This groundbreaking book by the eminent Peking University professor Hong Zicheng covers the literary scene in China during the 1949-1999 period, primarily focusing on fiction, poetry, drama, and prose writing. Reprinted sixteen times since its publication in the PRC in 1999 it is now available in English translation at last.
The first section of the book deals with the 1949-1976 period. Often derided and ignored as an arid era for literature by both Chinese and overseas critics, Professor Hong describes the literature that was popular and officially acceptable at the time, and the cultural policies and political campaigns that shaped the tastes of readers and the literary creativity of writers during the period. This part of the book is remarkable for Professor Hong’s candidness and open-mindedness, qualities that would have made this text difficult to publish at an earlier date in China. Furthermore, the platform that the first part of the text provides renders the second part even more understandable to readers unfamiliar with the post-1976 literary scene – and offers new insights to those who are familiar with it – demonstrating as it does the close links between the two distinctive eras. These links are provided by the resumption of literary traditions that had been more-or-less abandoned during the preceding ten-year period, as well as reactions against literature nurtured and guided by the state cultural apparatus. The second part of the book consists of a comprehensive description of developments – and insightful explanations of those developments – in the literary arts and literary criticism since 1976.
A unique and much needed accomplishment in contemporary literary studies.
Hong Zicheng has been a professor of contemporary Chinese literature in the Chinese Department at Peking University since 1961. His most recent monograph is a revised edition of
The History of Contemporary Poetry in China (1993, 2005), and he is also the director of the Contemporary Chinese Literature Institute at Peking University.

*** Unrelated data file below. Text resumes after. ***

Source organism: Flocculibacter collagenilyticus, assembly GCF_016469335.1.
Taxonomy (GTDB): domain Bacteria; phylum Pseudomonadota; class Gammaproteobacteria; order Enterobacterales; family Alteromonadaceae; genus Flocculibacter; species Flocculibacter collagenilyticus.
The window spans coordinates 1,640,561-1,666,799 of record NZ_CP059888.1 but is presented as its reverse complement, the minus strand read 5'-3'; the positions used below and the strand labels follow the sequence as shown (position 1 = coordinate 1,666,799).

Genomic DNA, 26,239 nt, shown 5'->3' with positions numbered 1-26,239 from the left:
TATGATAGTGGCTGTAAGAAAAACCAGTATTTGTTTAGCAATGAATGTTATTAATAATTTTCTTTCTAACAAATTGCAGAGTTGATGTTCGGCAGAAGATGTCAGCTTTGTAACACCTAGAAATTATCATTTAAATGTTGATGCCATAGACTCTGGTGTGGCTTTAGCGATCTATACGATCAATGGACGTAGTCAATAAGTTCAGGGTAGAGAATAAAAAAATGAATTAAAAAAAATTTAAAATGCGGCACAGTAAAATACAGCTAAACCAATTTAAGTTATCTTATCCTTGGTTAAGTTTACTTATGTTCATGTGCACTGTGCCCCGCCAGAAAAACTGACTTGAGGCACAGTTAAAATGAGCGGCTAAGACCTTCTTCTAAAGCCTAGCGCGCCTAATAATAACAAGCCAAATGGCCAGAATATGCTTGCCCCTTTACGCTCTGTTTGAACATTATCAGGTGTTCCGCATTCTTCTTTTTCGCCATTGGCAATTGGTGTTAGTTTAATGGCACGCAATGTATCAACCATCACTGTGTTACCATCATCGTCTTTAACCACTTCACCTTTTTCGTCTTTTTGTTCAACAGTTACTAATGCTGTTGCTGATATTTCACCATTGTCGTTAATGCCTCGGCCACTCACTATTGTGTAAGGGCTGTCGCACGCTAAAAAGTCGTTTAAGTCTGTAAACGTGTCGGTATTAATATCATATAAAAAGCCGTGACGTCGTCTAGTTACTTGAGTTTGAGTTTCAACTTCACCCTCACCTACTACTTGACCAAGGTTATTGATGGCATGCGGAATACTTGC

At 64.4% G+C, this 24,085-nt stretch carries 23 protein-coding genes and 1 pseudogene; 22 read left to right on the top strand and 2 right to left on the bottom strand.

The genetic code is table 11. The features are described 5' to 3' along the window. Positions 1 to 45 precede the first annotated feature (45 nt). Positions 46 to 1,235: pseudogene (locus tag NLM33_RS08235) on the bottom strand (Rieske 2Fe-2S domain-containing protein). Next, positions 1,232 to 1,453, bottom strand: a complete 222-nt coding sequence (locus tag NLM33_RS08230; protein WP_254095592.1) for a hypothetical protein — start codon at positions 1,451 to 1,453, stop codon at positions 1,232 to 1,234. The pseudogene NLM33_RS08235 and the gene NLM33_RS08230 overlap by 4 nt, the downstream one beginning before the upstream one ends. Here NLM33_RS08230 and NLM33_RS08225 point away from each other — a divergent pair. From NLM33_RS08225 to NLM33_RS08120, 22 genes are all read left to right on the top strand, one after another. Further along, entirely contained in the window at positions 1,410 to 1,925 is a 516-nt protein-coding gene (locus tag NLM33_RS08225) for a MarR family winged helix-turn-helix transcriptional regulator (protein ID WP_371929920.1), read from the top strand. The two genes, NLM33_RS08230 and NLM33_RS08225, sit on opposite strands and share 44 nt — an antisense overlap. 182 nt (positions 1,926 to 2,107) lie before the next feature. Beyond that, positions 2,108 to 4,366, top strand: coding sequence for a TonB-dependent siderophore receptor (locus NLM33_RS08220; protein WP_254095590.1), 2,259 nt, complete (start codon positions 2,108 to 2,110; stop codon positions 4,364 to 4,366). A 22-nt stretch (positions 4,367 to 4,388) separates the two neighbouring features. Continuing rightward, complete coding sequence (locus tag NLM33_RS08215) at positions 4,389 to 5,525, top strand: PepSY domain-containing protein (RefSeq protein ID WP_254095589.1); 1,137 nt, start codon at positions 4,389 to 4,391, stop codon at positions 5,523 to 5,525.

“There is no doubt that this volume, along with the
Humanities in China Library series it inaugurates, should serve as a model for further translations of influential Chinese-language scholarship in years to come.” - Rossella Ferrari, SOAS, University of London,
The China Quarterly
"Hong (Peking Univ.) offers an excellent, dual-purpose book: it serves as both a textbook and a comprehensive history of Chinese literature from the 1940s to 1996...Highly recommended."
"...[A History of Contemporary Chinese Literature's] significance is the scope of its overview of mainland Chinese fiction, poetry, prose, and aspects of theater through the mid-1990s in their documented institutional and critical context... Hong's history is well documented, with annotated citations of both criticisms from the time the works were published and from more recent scholars of the contemporary period, especially Huang Ziping and Zhu Zhai. There is welcome attention to a range of valuable topics, from institutional structures, biographical notes, translations of foreign literature and other texts available through the restricted "internal distribution" (neibu) system of publication, unofficial, underground texts of the Cultural Revolution era, and so forth... [Translator] Michael M. Day's translation greatly enhances the value of Hong's book as a reference text by adding a bibliography, glossary, and index and shifting Hong's endnotes to footnotes. [This text is] a solid and comprehensive survey that will stand as an important reference and source for new scholarship... [and] could provide a centerpiece for an engaging and productive course on the field."
- Edward Gunn, Cornell University,
MCLC Resource Center Publication (Copyright September 2008)
"Hong's panoramic history of contemporary Chinese literature, now in English translation for the first time after its many printings in Chinese, will be indispensable for both teaching and research...Its thorough and wide-ranging coverage from 1949 to 1999 touches upon many fascinating and understudied texts in that history, which can be points of entry for students and scholars of contemporary China to further their researches."
Liang Luo, University of Kentucky,
China Review International Vol. 16, No. 4 (2009)
Scholars and students in the fields of Chinese literature, Chinese Studies ('sinology'), comparative literature and modern Chinese history. Also ideal for readers who are interested in tracking developments in mainland Chinese scholarship.